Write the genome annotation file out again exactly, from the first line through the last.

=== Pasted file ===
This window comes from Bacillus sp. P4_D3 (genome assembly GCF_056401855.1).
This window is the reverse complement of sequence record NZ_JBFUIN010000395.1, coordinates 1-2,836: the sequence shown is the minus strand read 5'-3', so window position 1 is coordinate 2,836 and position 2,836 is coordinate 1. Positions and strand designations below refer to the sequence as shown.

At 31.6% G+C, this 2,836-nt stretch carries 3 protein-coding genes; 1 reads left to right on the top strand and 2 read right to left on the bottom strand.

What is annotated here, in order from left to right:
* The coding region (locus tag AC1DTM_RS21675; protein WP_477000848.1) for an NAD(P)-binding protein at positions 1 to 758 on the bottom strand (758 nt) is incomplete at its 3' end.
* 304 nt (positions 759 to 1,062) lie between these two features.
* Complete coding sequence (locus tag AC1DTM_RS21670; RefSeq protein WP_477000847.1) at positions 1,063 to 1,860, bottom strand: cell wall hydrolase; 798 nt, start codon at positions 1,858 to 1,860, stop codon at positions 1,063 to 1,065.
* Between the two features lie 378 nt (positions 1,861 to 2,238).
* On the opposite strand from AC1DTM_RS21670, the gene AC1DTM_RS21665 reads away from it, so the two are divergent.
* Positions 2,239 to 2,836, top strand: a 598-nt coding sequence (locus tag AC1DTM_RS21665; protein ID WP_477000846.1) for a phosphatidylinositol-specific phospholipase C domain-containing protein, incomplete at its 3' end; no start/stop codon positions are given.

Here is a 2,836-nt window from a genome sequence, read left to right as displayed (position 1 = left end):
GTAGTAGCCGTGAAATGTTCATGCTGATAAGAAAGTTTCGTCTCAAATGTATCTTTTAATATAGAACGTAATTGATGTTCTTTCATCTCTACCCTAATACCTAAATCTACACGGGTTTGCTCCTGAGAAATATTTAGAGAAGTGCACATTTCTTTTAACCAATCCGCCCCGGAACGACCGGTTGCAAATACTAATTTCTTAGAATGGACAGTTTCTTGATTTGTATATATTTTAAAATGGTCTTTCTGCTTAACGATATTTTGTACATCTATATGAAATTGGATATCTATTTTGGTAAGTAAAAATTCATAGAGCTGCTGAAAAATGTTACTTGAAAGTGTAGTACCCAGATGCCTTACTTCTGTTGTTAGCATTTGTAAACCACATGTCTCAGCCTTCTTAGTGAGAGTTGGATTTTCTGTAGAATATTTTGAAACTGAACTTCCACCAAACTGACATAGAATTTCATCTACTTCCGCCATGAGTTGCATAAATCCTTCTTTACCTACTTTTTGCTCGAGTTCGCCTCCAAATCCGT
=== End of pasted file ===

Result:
This window comes from Bacillus sp. P4_D3 (genome assembly GCF_056401855.1).
This window is the reverse complement of sequence record NZ_JBFUIN010000395.1, coordinates 1-2,836: the sequence shown is the minus strand read 5'-3', so window position 1 is coordinate 2,836 and position 2,836 is coordinate 1. Positions and strand designations below refer to the sequence as shown.

At 31.6% G+C, this 2,836-nt stretch carries 3 protein-coding genes; 1 reads left to right on the top strand and 2 read right to left on the bottom strand.

What is annotated here, in order from left to right:
* The coding region (locus tag AC1DTM_RS21675; protein WP_477000848.1) for an NAD(P)-binding protein at positions 1 to 758 on the bottom strand (758 nt) is incomplete at its 3' end.
* 304 nt (positions 759 to 1,062) lie between these two features.
* Complete coding sequence (locus tag AC1DTM_RS21670; RefSeq protein WP_477000847.1) at positions 1,063 to 1,860, bottom strand: cell wall hydrolase; 798 nt, start codon at positions 1,858 to 1,860, stop codon at positions 1,063 to 1,065.
* Between the two features lie 378 nt (positions 1,861 to 2,238).
* On the opposite strand from AC1DTM_RS21670, the gene AC1DTM_RS21665 reads away from it, so the two are divergent.
* Positions 2,239 to 2,836, top strand: a 598-nt coding sequence (locus tag AC1DTM_RS21665; protein ID WP_477000846.1) for a phosphatidylinositol-specific phospholipase C domain-containing protein, incomplete at its 3' end; no start/stop codon positions are given.

Here is a 2,836-nt window from a genome sequence, read left to right as displayed (position 1 = left end):
GTAGTAGCCGTGAAATGTTCATGCTGATAAGAAAGTTTCGTCTCAAATGTATCTTTTAATATAGAACGTAATTGATGTTCTTTCATCTCTACCCTAATACCTAAATCTACACGGGTTTGCTCCTGAGAAATATTTAGAGAAGTGCACATTTCTTTTAACCAATCCGCCCCGGAACGACCGGTTGCAAATACTAATTTCTTAGAATGGACAGTTTCTTGATTTGTATATATTTTAAAATGGTCTTTCTGCTTAACGATATTTTGTACATCTATATGAAATTGGATATCTATTTTGGTAAGTAAAAATTCATAGAGCTGCTGAAAAATGTTACTTGAAAGTGTAGTACCCAGATGCCTTACTTCTGTTGTTAGCATTTGTAAACCACATGTCTCAGCCTTCTTAGTGAGAGTTGGATTTTCTGTAGAATATTTTGAAACTGAACTTCCACCAAACTGACATAGAATTTCATCTACTTCCGCCATGAGTTGCATAAATCCTTCTTTACCTACTTTTTGCTCGAGTTCGCCTCCAAATCCGT